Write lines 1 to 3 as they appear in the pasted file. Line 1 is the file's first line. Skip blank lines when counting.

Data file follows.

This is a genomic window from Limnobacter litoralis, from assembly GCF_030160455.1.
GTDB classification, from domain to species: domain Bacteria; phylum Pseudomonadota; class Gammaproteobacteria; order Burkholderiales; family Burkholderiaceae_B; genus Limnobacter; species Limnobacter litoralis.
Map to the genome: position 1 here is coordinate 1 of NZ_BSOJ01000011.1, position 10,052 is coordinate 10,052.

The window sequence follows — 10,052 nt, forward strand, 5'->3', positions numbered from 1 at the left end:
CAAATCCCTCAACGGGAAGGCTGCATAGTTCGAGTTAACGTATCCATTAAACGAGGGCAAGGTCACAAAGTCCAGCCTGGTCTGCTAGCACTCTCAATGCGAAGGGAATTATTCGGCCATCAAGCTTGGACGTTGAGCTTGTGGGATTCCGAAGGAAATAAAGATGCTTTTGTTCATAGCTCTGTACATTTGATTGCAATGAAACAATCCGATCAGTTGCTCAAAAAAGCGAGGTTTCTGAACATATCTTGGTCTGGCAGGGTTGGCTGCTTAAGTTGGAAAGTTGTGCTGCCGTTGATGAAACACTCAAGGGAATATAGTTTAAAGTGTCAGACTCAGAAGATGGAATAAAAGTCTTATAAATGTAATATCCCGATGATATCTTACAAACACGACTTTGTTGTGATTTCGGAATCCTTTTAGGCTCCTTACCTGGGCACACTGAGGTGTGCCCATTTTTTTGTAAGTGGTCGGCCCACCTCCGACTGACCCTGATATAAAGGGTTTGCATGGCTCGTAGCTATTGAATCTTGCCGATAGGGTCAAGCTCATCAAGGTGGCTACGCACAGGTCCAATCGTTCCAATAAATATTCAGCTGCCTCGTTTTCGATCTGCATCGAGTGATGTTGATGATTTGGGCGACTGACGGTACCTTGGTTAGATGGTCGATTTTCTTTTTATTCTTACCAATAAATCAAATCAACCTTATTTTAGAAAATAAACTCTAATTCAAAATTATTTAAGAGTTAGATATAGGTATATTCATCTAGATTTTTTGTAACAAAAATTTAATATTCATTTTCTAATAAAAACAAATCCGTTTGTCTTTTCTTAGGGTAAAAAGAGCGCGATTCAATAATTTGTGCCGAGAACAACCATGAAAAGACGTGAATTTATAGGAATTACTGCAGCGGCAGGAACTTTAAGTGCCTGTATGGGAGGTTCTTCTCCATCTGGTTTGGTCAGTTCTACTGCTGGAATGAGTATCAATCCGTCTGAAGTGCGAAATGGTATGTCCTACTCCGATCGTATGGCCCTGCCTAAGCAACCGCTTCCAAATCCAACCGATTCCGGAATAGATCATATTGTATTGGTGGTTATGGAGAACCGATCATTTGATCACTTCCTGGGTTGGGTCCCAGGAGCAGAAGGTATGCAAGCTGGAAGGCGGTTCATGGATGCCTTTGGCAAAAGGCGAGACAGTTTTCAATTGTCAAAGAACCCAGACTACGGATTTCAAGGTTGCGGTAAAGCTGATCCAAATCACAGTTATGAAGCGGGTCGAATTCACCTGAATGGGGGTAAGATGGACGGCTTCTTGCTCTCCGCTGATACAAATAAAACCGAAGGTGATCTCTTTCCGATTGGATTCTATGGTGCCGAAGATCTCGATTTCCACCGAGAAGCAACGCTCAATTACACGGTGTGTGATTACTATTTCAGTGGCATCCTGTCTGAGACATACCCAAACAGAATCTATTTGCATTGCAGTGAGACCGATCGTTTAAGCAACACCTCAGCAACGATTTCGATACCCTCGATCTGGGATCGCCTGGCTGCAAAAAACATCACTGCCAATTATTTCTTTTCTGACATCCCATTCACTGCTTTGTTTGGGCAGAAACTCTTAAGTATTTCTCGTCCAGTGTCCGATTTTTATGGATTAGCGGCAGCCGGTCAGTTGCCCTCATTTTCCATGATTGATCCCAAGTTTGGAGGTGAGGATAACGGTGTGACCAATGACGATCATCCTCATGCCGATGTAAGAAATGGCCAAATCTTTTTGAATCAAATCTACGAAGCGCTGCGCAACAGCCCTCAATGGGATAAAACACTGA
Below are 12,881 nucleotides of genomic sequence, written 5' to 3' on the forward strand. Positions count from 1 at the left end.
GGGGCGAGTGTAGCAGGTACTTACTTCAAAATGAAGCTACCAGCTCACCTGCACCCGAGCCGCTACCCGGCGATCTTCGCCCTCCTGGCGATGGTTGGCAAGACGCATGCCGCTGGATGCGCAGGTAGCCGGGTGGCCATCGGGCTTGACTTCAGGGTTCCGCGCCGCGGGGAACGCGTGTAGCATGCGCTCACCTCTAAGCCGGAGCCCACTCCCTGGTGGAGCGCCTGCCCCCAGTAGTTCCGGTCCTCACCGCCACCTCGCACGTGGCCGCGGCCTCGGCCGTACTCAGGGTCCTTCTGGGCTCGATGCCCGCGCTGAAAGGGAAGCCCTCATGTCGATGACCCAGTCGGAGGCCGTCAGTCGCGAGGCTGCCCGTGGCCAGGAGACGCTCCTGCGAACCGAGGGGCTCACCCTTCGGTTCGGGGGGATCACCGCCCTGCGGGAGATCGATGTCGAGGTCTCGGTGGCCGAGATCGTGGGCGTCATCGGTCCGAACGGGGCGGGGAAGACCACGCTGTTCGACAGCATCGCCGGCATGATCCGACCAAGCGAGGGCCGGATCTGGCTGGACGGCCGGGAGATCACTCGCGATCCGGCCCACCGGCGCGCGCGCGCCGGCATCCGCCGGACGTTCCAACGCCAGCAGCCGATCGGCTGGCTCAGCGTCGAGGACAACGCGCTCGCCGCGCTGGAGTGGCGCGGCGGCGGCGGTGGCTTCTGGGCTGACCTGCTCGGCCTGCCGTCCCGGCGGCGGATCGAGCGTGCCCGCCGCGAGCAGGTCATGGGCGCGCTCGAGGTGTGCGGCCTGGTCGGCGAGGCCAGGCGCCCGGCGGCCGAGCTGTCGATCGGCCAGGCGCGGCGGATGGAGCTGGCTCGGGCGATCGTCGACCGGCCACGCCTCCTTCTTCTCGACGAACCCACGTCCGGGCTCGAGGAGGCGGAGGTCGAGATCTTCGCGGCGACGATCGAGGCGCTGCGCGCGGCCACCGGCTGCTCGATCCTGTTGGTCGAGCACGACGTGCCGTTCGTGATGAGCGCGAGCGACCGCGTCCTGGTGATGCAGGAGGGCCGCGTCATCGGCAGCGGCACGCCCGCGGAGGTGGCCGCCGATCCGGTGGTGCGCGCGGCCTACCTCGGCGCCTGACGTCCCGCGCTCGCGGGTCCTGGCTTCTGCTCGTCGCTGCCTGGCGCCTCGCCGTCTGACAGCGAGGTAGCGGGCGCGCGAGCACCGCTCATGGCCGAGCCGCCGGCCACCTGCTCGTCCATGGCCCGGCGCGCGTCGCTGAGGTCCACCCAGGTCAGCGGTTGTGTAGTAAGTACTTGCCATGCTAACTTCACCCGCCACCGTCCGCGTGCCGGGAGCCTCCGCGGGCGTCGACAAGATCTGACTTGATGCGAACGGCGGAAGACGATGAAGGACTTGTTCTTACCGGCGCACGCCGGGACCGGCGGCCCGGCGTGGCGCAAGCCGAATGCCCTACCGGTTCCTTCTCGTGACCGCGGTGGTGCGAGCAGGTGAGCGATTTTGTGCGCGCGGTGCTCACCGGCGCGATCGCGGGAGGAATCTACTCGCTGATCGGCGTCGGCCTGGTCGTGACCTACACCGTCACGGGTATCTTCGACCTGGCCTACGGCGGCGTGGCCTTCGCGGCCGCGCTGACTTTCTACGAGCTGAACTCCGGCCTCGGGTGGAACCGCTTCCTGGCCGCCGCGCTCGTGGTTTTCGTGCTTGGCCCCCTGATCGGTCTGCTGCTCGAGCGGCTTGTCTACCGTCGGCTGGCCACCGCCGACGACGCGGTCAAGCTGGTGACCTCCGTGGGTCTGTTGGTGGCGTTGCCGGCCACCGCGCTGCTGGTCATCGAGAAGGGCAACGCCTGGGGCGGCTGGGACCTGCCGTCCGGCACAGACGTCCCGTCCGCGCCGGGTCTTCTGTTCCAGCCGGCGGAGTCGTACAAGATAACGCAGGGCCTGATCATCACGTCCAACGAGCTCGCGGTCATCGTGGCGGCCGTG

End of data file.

This is a genomic window from Limnobacter litoralis, from assembly GCF_030160455.1.
GTDB classification, from domain to species: domain Bacteria; phylum Pseudomonadota; class Gammaproteobacteria; order Burkholderiales; family Burkholderiaceae_B; genus Limnobacter; species Limnobacter litoralis.
Map to the genome: position 1 here is coordinate 1 of NZ_BSOJ01000011.1, position 10,052 is coordinate 10,052.